In this apparatus, a material is fed in a roll form and is cut in any length after exposure. Then it is developed in a first bath, and treated in a second bath of the conversion liquid according to the present invention. The development in the first bath is normally carried out at 20°-35° C., but may be carried out at a higher temperature. The development time varies depending upon a development temperature. Normally, it is adequately 15 seconds at 30° C. The treatment in the second bath with the conversion liquid is normally carried out at room temperature (18°-25° C.). The treatment time in said second bath has a smaller influence on printing properties and is adequately between 5 and 20 seconds. Thus, the thus-treated printing plate can be squeezed by a rubber roller to remove an excess of the liquid and set in a printing machine for printing. Furthermore, another merit of the printing plate according to the present invention is that images can easily be corrected and erased.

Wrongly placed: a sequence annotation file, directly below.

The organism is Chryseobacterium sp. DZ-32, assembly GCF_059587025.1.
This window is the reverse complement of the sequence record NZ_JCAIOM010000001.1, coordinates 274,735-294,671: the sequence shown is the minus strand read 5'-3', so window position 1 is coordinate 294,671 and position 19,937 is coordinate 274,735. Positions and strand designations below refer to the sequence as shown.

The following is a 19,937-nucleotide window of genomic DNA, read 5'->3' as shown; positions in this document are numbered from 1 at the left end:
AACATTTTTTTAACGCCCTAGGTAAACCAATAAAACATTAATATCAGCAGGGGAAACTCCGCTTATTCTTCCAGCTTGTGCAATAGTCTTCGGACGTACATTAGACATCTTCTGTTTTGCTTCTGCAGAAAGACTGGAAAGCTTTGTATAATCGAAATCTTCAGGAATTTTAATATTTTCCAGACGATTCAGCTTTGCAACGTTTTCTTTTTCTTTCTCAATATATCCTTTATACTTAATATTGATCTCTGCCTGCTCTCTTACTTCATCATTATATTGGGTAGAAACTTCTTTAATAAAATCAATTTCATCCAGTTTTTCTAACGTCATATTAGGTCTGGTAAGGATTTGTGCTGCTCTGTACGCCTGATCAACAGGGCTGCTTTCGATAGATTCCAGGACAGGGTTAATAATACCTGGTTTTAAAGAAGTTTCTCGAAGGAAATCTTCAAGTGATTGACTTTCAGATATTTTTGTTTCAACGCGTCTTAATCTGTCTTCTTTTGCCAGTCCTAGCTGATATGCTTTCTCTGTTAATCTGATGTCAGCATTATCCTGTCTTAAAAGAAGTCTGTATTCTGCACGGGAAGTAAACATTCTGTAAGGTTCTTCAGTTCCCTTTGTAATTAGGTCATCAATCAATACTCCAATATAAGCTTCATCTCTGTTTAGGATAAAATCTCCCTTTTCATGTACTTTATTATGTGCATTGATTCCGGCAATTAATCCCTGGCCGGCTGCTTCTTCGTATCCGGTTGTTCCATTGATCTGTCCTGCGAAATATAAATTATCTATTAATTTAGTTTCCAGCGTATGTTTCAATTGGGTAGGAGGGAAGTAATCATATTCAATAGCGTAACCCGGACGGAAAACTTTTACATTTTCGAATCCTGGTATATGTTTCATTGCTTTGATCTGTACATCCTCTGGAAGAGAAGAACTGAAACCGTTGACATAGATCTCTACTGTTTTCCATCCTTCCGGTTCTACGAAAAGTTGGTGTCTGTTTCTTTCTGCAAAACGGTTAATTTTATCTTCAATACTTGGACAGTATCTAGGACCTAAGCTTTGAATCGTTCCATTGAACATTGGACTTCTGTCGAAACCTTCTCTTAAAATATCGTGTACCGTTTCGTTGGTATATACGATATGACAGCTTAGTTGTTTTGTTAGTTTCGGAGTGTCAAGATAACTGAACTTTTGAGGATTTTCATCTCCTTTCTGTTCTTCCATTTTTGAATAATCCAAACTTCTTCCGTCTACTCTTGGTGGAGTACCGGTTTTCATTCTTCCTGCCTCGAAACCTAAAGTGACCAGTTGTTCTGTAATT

The liquids as disclosed in Japanese Patent Publication No. 15761/76 and Japanese Kokai (Open to Public Inspection) No. 21901/76, i.e., which contain an organic compound having at least one mercapto or thion group and at least one hydrophilic group in the same molecule, can also be used in the present invention.
The following examples are intended to be illustrative of the present invention without necessarily being exclusive or wholly definitive thereof.
A gelatin under coating liquid containing silica particles (an average particle size of 5 microns) and carbon black was applied onto a polyethylene coated paper which had been subjected to the corona discharging process. As a colloid hardening agent formalin and dimethylolurea were added. The gelatin and silica were applied in amounts of 1.2 g/m2 and 0.7 g/m2, respectively. The resulting layer had a reflective density of 0.9 at 500 mμ. On the undercoat layer was applied an orthosensitized silver halide emulsion of high contrast containing formalin and dimethylolurea. After drying the product was heat treated at 40° C. for 2 days. The emulsion layer had the following constructions.